Survey from ULI, PwC Measures Investment and Development Prospects for Cities throughout Asia
SINGAPORE, 5 December 2013 – Singapore will remain a favored market in Asia for real estate investment and development in 2014, according to Emerging Trends in Real Estate® Asia Pacific 2014, a real estate forecast jointly published by the Urban Land Institute (ULI) and PwC.
The report, which is being released today in Singapore and at a series of events across Asia over the next week, provides an outlook on Asia Pacific real estate investment and development trends, real estate finance and capital markets, and trends by property sector and metropolitan area. It is based on the opinions of more than 250 internationally renowned real estate professionals, including investors, developers, property company representatives, lenders, brokers and consultants.
Emerging Trends notes that Singapore slipped to seventh place for 2014 from its third-place ranking for 2013 due to concerns regarding oversupply in some property sectors. Still, it points out, the city holds considerable investment and development appeal, due to its vibrant economic growth and strong emphasis on community livability.
For the Asia Pacific region in general, the report predicts that real estate fundamentals will hold strong in 2014, with stiff competition for conventional assets in prime markets boosting the popularity of niche property sectors and secondary markets. It notes that, unlike other asset classes, real estate in Asia “barely flinched” this year in response to the tapering of the U.S. economic stimulus and expectations of higher interest rates. This is due, in part to the increase in sovereign wealth and institutional capital being directed to Asian markets, as well as the substantial volume of Asian capital being exported from China, Singapore and South Korea into real estate assets across the region.
“While Asia’s robust market has been accompanied by higher prices and lower yields for core products, investors have reacted not by pulling away from real estate in Asia, but by finding new ways to make the numbers work, including a focus on specialised property types such as senior care or logistics, and on opportunities in emerging markets,” said ULI North Asia Chairman Raymond Chow. “We do expect some headwinds as rising interest rates compress yields further, but overall, we are very encouraged by the optimistic view reflected in the report.”
Choo Eng Beng, Partner and Real Estate Leader, PwC Singapore said: “Singapore slipped off the top 5 spots for the first time since this publication first started in 2007. Varying market phenomena have stirred contradicting views towards its real estate outlook. On one hand, investing in real estate is getting more expensive due to the expected higher interest rate, compressed cap rates and tighter regulations. On the other hand, some see room for better returns with low vacancy rate and potential for higher rentals. Meanwhile, Singapore continues to be appealing as one of the most liveable and versatile cities in Asia as it has demonstrated that it can be adaptable to the changing environment. Another interesting point to note is the surge of investor interest in Manila that is aligned with the results of our APEC CEO Survey released earlier this year, indicating the Philippines as one of the top five dark horse economies that will likely be surprising us in the near future.”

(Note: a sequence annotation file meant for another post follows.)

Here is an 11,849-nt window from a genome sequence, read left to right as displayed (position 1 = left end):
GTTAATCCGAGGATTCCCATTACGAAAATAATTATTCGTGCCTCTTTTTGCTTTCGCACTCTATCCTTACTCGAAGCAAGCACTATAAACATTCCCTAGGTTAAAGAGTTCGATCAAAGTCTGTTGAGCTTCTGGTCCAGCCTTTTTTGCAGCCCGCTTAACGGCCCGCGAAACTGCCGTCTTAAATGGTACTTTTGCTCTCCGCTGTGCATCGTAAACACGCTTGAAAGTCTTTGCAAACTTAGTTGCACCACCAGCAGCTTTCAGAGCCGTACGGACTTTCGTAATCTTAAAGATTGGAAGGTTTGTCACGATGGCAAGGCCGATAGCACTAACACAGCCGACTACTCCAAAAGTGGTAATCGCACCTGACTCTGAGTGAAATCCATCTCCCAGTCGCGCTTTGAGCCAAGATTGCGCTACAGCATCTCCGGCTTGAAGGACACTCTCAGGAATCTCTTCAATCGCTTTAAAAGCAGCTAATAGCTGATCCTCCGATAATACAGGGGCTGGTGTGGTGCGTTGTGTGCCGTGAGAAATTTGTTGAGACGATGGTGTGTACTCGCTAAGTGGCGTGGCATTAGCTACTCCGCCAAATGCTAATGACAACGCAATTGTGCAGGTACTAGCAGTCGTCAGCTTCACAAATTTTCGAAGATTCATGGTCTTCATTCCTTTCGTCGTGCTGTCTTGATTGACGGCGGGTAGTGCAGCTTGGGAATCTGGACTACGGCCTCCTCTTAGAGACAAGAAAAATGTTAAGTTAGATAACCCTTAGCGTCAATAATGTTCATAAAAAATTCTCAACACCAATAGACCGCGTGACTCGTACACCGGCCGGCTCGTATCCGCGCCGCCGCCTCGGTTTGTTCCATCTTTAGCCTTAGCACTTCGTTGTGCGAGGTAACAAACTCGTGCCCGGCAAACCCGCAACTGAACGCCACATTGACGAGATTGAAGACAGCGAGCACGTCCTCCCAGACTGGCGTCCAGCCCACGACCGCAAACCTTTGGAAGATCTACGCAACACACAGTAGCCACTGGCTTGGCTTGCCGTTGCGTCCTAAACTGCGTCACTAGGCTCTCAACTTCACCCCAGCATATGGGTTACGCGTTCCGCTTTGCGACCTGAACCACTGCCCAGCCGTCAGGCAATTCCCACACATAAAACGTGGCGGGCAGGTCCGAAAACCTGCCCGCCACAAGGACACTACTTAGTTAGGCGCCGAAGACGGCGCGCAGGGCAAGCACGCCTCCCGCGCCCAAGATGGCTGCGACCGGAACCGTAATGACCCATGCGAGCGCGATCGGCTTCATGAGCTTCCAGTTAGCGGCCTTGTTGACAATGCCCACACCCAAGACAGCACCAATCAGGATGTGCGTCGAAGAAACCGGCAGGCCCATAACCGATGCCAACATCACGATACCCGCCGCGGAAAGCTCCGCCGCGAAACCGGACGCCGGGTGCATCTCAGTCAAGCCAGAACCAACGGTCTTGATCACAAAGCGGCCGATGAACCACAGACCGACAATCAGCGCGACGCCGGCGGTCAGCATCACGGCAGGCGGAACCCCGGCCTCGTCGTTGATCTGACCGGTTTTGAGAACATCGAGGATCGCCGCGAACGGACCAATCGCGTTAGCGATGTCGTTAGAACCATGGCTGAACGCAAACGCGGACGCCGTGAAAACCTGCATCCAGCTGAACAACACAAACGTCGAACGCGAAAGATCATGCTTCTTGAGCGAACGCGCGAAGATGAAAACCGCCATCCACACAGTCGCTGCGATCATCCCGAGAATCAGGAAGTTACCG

The generally positive outlook for many markets throughout the Asia Pacific region is highlighted by the re-emergence of Japan (after a five-year absence from the top rankings) as a favored market for investment and development. The country is one of the largest beneficiaries of capital flows from other regions within Asia, notes the report. Its increasing popularity is attributed to the government’s massive economic stimulus plan, which has resulted in a flurry of property purchases in anticipation of rapidly rising prices. In addition to Tokyo, secondary cities in Japan, including Osaka, Fukuoka and Sapporo are gaining appeal among investors, notes the report. Outside of Japan, the survey found continuing interest in assets located in Asia’s emerging markets, including Jakarta and Manila. The reason, says Emerging Trends, is that as “cap rate compression continues to squeeze returns, and with higher interest rates seemingly just around the corner, investors are drifting to markets that can provide the kind of returns they are unable to tap elsewhere.”
Top Investment Markets for 2014
Investment Prospects by Property Type
About the Urban Land Institute
The Urban Land Institute (www.uli.org) is a global nonprofit education and research institute supported by its members. Its mission is to provide leadership in the responsible use of land and in creating and sustaining thriving communities worldwide. Established in 1936, the Institute has more than 30,000 members representing all aspects of land use and development disciplines.
Urban Land Institute